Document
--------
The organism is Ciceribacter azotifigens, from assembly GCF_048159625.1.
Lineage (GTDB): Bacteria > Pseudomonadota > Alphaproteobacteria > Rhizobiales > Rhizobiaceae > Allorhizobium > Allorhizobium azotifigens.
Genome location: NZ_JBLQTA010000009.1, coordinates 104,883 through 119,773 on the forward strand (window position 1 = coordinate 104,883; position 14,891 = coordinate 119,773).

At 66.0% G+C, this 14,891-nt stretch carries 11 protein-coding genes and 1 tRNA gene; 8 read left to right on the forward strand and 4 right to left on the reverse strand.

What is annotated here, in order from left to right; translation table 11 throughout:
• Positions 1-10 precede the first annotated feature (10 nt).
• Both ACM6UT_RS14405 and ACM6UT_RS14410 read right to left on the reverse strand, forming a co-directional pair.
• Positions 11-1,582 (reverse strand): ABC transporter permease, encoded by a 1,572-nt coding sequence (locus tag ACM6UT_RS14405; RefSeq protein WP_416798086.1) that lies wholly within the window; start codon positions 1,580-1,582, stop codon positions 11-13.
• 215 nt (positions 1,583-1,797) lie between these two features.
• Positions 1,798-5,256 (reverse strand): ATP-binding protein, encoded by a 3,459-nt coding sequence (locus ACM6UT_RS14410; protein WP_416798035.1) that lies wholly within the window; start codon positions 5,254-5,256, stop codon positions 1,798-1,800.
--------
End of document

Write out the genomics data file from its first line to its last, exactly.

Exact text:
The organism is Ciceribacter azotifigens, from assembly GCF_048159625.1.
Lineage (GTDB): Bacteria > Pseudomonadota > Alphaproteobacteria > Rhizobiales > Rhizobiaceae > Allorhizobium > Allorhizobium azotifigens.
Genome location: NZ_JBLQTA010000009.1, coordinates 104,883 through 119,773 on the forward strand (window position 1 = coordinate 104,883; position 14,891 = coordinate 119,773).

At 66.0% G+C, this 14,891-nt stretch carries 11 protein-coding genes and 1 tRNA gene; 8 read left to right on the forward strand and 4 right to left on the reverse strand.

What is annotated here, in order from left to right; translation table 11 throughout:
• Positions 1-10 precede the first annotated feature (10 nt).
• Both ACM6UT_RS14405 and ACM6UT_RS14410 read right to left on the reverse strand, forming a co-directional pair.
• Positions 11-1,582 (reverse strand): ABC transporter permease, encoded by a 1,572-nt coding sequence (locus tag ACM6UT_RS14405; RefSeq protein WP_416798086.1) that lies wholly within the window; start codon positions 1,580-1,582, stop codon positions 11-13.
• 215 nt (positions 1,583-1,797) lie between these two features.
• Positions 1,798-5,256 (reverse strand): ATP-binding protein, encoded by a 3,459-nt coding sequence (locus ACM6UT_RS14410; protein WP_416798035.1) that lies wholly within the window; start codon positions 5,254-5,256, stop codon positions 1,798-1,800.